Lead:  Perceived as a short cut to Montana gold and Oregon settlement, the Bozeman trail cut almost three months off the journey, but there was one major problem.


                Intro.: A Moment in Time with Dan Roberts.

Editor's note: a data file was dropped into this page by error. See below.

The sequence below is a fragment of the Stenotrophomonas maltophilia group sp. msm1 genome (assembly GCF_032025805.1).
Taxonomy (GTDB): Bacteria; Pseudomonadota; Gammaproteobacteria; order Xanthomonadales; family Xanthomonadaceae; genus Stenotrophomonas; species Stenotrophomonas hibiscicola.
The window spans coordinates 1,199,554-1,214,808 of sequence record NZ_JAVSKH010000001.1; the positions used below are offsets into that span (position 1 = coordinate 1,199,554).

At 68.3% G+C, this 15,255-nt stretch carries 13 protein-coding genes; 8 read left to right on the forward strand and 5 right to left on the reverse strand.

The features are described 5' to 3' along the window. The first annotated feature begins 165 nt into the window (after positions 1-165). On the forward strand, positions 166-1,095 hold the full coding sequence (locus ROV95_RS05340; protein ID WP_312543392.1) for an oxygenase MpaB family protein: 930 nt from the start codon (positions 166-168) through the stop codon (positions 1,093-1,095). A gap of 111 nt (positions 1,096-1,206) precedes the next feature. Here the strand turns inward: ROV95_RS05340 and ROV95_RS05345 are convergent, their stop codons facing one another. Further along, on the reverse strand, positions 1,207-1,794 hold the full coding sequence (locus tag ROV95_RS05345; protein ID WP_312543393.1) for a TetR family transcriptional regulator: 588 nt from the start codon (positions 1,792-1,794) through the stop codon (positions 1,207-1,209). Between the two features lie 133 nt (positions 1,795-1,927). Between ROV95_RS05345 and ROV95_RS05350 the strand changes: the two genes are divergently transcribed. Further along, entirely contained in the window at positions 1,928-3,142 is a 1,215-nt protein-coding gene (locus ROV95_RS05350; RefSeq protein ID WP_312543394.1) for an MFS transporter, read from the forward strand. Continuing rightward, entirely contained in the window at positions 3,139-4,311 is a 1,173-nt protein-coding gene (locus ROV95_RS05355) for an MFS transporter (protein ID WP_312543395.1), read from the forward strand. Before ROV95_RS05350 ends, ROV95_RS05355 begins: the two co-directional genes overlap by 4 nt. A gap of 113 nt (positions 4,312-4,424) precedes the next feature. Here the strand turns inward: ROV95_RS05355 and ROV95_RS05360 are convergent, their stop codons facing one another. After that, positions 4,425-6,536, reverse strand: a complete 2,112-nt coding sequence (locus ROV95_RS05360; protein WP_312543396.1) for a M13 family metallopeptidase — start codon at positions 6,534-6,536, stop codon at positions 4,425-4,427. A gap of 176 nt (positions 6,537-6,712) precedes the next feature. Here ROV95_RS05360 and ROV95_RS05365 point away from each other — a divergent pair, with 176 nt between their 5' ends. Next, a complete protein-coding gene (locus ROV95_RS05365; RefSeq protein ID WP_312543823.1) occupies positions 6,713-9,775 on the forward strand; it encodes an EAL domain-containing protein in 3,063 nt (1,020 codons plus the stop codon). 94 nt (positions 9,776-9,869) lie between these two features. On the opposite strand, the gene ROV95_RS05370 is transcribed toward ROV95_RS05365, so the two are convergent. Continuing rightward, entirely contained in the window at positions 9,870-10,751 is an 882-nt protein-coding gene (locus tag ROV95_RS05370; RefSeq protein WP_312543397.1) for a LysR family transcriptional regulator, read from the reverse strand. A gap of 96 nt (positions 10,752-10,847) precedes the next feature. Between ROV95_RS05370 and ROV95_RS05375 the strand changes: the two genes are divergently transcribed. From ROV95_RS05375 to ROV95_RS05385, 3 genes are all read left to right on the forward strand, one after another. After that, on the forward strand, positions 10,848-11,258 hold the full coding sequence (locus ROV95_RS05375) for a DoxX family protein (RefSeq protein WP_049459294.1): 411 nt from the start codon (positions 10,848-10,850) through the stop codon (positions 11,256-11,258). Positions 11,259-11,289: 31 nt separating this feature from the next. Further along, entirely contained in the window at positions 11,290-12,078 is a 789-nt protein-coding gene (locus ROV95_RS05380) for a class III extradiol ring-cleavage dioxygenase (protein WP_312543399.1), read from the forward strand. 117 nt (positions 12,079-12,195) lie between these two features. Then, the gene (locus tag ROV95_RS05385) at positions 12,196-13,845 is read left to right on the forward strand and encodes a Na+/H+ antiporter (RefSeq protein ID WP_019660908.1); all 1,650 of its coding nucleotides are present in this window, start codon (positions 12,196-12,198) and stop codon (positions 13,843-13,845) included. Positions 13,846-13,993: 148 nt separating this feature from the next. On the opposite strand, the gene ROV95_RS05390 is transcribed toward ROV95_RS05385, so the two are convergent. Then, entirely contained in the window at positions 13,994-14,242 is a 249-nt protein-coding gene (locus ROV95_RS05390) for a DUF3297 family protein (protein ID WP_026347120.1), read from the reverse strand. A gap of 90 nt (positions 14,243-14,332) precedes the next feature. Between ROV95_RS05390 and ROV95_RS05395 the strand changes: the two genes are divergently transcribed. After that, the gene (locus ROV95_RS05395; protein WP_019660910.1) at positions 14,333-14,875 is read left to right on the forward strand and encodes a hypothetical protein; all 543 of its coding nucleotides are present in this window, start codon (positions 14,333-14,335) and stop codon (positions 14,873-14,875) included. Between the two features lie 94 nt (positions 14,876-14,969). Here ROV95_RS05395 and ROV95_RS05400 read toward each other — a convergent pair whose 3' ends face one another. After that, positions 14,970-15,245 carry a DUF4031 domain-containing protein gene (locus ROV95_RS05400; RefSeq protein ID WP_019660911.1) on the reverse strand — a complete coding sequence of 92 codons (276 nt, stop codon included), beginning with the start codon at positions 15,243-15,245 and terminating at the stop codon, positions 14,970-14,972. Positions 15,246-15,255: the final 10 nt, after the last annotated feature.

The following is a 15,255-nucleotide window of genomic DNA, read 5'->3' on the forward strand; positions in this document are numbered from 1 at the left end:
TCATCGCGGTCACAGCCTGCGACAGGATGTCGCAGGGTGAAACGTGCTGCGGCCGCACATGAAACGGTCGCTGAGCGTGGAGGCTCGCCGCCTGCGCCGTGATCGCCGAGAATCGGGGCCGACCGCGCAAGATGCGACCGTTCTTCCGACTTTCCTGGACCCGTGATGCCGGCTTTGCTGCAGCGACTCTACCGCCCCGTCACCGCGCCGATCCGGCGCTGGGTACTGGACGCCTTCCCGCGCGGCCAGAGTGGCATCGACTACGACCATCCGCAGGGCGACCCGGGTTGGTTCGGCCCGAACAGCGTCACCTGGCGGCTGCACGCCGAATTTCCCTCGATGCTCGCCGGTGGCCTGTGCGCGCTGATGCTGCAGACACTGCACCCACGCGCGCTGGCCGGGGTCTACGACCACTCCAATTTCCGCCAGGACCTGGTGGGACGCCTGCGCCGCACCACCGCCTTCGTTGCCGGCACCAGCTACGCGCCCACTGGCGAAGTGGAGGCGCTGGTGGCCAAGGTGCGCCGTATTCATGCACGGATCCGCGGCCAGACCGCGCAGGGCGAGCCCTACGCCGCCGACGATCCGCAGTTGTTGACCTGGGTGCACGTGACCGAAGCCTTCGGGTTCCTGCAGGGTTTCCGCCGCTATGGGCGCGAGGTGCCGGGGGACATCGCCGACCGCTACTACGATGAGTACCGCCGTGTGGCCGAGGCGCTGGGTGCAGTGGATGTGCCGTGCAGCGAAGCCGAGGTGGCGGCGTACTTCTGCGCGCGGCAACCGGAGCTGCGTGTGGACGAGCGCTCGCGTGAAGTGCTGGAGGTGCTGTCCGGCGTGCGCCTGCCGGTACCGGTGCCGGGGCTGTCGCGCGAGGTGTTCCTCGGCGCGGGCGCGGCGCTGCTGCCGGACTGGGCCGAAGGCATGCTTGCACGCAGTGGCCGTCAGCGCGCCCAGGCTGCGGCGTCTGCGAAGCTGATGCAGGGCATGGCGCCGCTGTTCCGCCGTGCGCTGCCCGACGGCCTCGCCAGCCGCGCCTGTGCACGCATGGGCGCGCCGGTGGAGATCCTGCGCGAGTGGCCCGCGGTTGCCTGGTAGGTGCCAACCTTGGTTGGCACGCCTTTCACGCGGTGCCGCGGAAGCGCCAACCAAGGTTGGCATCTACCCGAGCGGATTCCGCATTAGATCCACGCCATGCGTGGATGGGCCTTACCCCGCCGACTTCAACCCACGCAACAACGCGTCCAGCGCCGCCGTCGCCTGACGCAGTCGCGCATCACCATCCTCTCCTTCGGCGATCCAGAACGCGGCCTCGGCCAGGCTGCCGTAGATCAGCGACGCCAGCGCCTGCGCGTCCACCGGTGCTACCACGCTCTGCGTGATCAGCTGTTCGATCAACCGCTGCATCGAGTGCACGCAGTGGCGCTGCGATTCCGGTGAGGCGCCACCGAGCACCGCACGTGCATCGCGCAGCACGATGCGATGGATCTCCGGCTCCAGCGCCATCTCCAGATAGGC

Content: The premier immigrant trail running through the upper Midwest to Washington and Oregon was the Oregon Trail or Overland Trail. Traced in the 1830s and heavily traveled through the 1850s it provided a rough and dangerous alternative to sea travel It went up the North Platte River through South Pass, the Snake River Valley and the Blue Mountains and into the Willamette Valley. Yet the Oregon Trail was by no means an easy route and during the Civil War, with the discovery of gold in western Montana, word began to circulate of a new trail, a short cut, with better water for the stock and better grades that could eliminate time and distance in the journey west. The problem was it cut across territory jealously guarded by a normally fractious and loose federation of clans Lacota, Cheyenne and Arapaho. Their repeated attacks on miners and wagon trains gave the Trail its nickname, “Bloody Bozeman.”

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